OTIS IN THE ART SCENE OF SOUTHERN CALIFORNIA
by Scarlet Cheng, Liberal Arts and Sciences faculty member
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In the next two years, Pacific Standard Time: Art in Los Angeles, 1945-80, an initiative of the Getty Foundation, will explore and celebrate the legacy of contemporary art in Southern California. For far too long the achievements of this region’s artists and art movements -- some of which have spread far beyond its geographic borders -- have been under-recognized and under-documented. The Getty decided to do something about it. Their initiative funds more than 60 exhibitions and special projects about artists and art movements during the seminal period 1945-1980.
Critic Arthur Danto has defined the “art world” as composed of artists and “certain curators, dealers, critics, collectors.” Here in Southern California, we would add a handful of colleges and universities that have contributed to the essential strength and vitality of our cultural universe – with Otis College of Art and Design key among them.
Otis has been around in various incarnations since 1918, serving as an incubator for innovation in the post-war era. Pivotal was the arrival of Paul Voulkos in 1954 to set up the ceramic arts department at the Los Angeles County Art Institute (later Otis). His work with ceramics had quickly moved into the sculptural. Assembling, tearing and gouging pieces of clay, he created an aesthetic that parallelled the Abstract Expressionist movement in painting on the East Coast. The work was revolutionary, especially because clay was generally considered more craft than art in those days. Through his own work and its exposure in art galleries, Voulkos challenged this concept and revolutionized the practice of ceramics. He also deeply influenced a generation of students, among them the late Paul Soldner (’56), John Mason (‘57) and Ken Price (’57). While their work is very different from Voulkos’, they internalized the lesson that an artist can harness any materials to his or her expression.
Mason had been interested in ceramics the first time he attended Otis, travelling from Nevada in 1949. At the time ceramics was craft-oriented and decorative, and the classroom was minimally equipped. He returned to Otis when he met Voulkos, who arranged a scholarship. “The main thing for me was to get off the craft track,” Mason says. “Voulkos’ vision was that you could be an artist and still work in clay.... It was that vision that made the difference. If you think about innovation, it’s always about that – it’s about a contextual shift. It’s not in the old linear progression.”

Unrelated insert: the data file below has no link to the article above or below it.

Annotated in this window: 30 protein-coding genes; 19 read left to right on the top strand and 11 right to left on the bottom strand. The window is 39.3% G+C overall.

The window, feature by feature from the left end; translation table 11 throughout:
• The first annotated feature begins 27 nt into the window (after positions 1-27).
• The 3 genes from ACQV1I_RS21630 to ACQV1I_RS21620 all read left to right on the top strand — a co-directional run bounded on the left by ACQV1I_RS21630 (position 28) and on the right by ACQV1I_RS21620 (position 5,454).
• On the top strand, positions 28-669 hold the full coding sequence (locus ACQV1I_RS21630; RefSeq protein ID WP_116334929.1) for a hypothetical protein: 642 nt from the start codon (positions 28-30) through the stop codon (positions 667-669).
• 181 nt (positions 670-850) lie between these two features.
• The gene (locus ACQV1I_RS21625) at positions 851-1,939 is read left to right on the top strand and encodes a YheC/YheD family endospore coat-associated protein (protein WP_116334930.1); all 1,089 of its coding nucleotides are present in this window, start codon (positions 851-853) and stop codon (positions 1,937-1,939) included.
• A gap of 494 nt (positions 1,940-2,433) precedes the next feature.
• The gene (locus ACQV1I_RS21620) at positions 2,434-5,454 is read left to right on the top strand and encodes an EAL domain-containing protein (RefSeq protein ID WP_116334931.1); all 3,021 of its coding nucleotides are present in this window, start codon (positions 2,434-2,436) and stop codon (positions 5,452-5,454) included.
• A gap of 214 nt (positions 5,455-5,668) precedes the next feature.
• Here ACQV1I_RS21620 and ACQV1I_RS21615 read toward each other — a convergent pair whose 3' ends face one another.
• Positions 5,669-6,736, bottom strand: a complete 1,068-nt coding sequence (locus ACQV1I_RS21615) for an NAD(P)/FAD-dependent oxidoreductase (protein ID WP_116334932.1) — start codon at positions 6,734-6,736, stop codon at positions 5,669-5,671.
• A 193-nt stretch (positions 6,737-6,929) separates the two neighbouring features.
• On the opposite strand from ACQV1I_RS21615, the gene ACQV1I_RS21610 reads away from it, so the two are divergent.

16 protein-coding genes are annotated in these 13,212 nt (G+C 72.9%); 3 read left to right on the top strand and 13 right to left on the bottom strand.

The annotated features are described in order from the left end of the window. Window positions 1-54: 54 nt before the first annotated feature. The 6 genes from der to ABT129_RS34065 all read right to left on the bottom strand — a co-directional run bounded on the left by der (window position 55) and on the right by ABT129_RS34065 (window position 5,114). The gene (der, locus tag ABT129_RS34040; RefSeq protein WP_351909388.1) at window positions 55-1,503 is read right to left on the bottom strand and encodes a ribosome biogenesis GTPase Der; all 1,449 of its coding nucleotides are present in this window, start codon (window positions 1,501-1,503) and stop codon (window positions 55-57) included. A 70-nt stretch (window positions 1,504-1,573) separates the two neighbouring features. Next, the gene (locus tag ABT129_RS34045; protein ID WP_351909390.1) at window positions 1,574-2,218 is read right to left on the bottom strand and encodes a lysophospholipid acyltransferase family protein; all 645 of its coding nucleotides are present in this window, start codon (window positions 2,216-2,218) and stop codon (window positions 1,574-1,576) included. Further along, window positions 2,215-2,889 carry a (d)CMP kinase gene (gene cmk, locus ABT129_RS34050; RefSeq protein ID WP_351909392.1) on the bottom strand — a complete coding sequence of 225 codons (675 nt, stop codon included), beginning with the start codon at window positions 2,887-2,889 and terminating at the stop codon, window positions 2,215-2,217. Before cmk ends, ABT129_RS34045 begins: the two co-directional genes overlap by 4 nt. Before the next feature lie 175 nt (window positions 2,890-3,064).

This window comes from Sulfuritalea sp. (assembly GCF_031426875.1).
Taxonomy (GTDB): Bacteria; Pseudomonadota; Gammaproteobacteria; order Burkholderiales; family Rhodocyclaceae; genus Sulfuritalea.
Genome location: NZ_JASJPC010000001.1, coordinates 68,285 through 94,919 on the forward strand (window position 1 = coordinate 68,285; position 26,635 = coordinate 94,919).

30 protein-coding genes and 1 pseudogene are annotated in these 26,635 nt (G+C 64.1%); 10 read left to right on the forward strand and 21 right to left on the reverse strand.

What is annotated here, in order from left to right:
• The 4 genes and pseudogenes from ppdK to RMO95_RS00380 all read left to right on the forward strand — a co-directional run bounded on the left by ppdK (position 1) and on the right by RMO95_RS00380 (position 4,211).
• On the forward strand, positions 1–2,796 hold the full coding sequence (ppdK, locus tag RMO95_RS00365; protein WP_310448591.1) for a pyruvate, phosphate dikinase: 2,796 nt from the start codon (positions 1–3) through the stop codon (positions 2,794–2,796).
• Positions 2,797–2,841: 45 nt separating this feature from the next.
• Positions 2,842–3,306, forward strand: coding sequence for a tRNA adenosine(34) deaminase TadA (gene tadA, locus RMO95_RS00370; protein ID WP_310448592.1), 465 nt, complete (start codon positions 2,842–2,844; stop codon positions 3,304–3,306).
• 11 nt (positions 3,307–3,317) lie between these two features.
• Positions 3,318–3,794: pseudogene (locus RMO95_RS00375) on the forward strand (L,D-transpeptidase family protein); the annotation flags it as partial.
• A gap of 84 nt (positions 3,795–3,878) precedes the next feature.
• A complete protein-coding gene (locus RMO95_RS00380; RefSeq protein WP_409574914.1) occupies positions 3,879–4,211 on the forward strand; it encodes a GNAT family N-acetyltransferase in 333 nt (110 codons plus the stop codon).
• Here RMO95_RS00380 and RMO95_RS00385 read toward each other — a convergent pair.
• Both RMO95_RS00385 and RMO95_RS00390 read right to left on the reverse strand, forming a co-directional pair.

The gravitational pull of Voulkos’ energy was powerful. Billy Al Bengston (‘56) remembers the moment he and fellow Otis student Ken Price (‘57) witnessed a demonstration Voulkos gave when he first arrived in Los Angeles. “We just went ooooooooaaaah,” Bengston said in a published discussion with Henry Hopkins in 1999. “Then Pete got the job down there at Otis, and I went up to San Francisco to Arts and Crafts. I was “Volkanized” by then. I came back, and I worked for Pete for a year. Then I gave up ceramics because first of all I couldn't be as good as him, there was just no way.” Bengston found his own medium as one of the leading lights of the Finish Fetish movement in the 1960s, which used new materials such as paints designed for the automotive and aerospace industries. (In 1959 Voulkos moved on to UC Berkeley where he set up another ceramics department and influenced the Bay Area art scene.)
Another landmark for the school was when Ralph Bacerra took over the ceramics department in 1983, with an aesthetic as precise and deliberately exquisite as Voulkos’ was rough-hewn and spontaneously expressive. Bacerra covered smooth surfaces with eye-popping geometric forms created through multiple layers of over-glazing. He drew freely on both Asian and Western motifs. He, too, touched the lives of many students who went on to make ceramics or teach or both.